The London Caipirinha Festival


London Caipirinha Festival 2018 set to sweeten Londoners this summer

The London Caipirinha Festival (#LondonCaipFest) is the largest Brazilian cocktail and gastronomy competition in London. It was created by VBRATA in London, in 2017, to help stimulate public interest in Brazil and its unique culinary culture, as well as promote cachaça and Brazilian tourism across London and Europe.


The results of the London Caipirinha Festival 2017:


  • 19 participating bars and restaurants
  • 578 people voted over the 10 days
  • 3 bars created a new caipirinha menu
  • 2 bars began buying cachaça after the festival
  • 4,000 people “liked” and followed the festival via social media
  • 54 news articles published in the UK and Brazil
  • Market openings for cachaças
  • Greater awareness of the caipirinha in the British market


The London Caipirinha Festival is now part of the Brasil Caipirinha Festival (#BrasilCaipFest) as an annual summer event in London and in Europe, with an initial focus on the UK, Spain, and Italy.


Confirmed dates and venues:


  • Madrid Caipirinha Festival (MadridCaipFest): 07 – 17 June 2018
  • London Caipirinha Festival (LondonCaipFest): 5 – 15 July 2018
  • Barcelona Caipirinha Festival (BarcelonaCaipFest): 19 – 29 July 2018
  • Ibiza Caipirinha Festival (IbizaCaipFest): 30 July – 5 August 2018
  • Milano Caipirinha Festival (MilanoCaipFest): 20 – 30 September 2018


The festivals represent a busy programme of events that aims to promote Brazilian drinks and products, foster networking opportunities, and showcase Brazilian tourism and culture through a series of cultural attractions, including cachaça tastings and caipirinha workshops.


Here’s the running order for each festival in 2018:



Official Opening Events

VIP drinks evening held in prestigious locations in each of the cities, with exclusive Brazilian food and drink, including cachaça tastings and caipirinha workshops.


Courses and training

Tailored courses and training for bartenders or anyone interested in learning how to make the perfect caipirinha, “Brazilian style”.


Brasil Caipirinha Festival Competition, 2018

Activities in partnership with bars and restaurants participating in the festival in each city.


Awards Ceremony

Event to crown the best in class of the 2018 edition. Local establishments, including bars and restaurants, will compete across a range of recognised categories, such as “Best Caipirinha” and “Best Brazilian Food”.

During the competition, cocktail fans will be invited to try and evaluate the caipirinhas of the participating establishments, after which they are able to cast their votes online.

Scores will be awarded across a range of categories, including the best original caipirinha, the best cachaça, the best bartender, and the best Brazilian food, among others. Participants are allowed to vote only once in each establishment (duplicated votes will be disregarded). To further encourage public participation there are also a number of prizes up for grabs for those that cast their votes online.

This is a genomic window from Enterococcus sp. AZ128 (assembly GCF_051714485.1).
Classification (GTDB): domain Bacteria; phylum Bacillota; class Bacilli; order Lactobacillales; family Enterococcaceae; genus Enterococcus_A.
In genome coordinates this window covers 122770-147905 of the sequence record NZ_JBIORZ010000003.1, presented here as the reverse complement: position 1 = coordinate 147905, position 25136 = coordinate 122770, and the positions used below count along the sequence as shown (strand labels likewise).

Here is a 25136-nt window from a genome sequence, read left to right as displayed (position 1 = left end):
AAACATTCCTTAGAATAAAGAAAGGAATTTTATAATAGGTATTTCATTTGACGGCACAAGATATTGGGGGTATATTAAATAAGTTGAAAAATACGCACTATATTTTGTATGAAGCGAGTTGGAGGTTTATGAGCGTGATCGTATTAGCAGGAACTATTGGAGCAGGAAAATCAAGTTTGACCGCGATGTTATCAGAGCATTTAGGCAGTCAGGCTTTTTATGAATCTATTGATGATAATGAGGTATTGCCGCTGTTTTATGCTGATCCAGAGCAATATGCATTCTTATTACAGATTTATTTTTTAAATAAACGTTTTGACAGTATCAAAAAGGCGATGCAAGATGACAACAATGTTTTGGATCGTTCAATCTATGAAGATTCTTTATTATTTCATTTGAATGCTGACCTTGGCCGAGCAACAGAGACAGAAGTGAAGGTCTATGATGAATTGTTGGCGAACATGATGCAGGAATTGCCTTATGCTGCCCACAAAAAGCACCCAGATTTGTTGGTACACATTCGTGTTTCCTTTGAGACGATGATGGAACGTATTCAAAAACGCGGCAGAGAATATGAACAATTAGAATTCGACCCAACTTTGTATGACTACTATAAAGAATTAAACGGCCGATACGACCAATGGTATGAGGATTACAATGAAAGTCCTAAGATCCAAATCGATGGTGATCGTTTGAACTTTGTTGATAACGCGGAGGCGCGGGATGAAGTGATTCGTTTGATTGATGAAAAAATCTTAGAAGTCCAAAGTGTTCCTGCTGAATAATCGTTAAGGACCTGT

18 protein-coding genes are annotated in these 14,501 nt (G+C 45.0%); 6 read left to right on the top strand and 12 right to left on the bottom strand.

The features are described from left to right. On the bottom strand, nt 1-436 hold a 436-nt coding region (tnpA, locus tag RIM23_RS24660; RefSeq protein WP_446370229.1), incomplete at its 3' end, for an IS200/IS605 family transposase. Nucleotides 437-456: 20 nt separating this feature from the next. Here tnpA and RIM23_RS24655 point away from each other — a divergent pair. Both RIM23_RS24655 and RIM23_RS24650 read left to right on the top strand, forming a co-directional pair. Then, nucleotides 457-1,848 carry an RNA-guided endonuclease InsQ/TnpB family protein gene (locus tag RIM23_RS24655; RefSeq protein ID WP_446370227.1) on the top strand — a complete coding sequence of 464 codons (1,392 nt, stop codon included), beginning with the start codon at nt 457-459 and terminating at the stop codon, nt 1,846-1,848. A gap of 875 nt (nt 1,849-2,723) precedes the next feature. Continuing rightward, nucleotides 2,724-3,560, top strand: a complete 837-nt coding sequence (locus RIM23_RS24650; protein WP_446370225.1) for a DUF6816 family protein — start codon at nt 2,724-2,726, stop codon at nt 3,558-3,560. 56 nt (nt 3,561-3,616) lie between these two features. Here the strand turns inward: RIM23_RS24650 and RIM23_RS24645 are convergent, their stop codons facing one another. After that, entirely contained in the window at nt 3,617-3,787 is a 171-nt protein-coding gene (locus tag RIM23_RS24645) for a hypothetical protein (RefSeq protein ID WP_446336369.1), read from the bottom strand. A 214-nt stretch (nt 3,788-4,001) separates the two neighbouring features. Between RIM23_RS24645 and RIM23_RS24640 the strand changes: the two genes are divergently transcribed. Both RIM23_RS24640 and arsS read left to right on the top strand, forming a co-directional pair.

Throughout the competition the participating establishments will also be assessed by a select panel of judges, a jury composed of knowledgeable critics and opinion makers. This panel will account for 50% of the final weighting, with the other 50% coming from the public vote. The festival organisers will collate the final votes, with the results kept under lock and key until the awards ceremony.

All competing establishments will receive supporting signage and marketing materials to identify them as participants.


The history of the caipirinha


Whilst cachaça production can be traced to the mid-1500s, it took several centuries for this ménage-a-trois of sugar, lime and cachaça to get together. Legend has it that an early recipe was used to help alleviate the symptoms of the Spanish Flu epidemic in the early-twentieth-century.

Given its medicinal qualities the taste was markedly less palatable, and the concoction probably contained garlic, honey, lime and other natural substances. At some point sugar was added – perhaps to help temper the taste.  It wasn’t long before an aspiring barman, perhaps from the countryside (“caipirinha” translates as rural folk) added some ice and the quintessential summer cocktail was born. These days caipirinha is as synonymous with Brazilian culture as beaches and football. It is the calling card of a nation that loves to party.

The traditional caipirinha is a straightforward recipe that invites a degree of creativity and flair in the nuances of its preparation. But today there are a raft of mixes that use fruits a range of tropical fruits that promote a plethora of tastes and colours.


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Opening event last year


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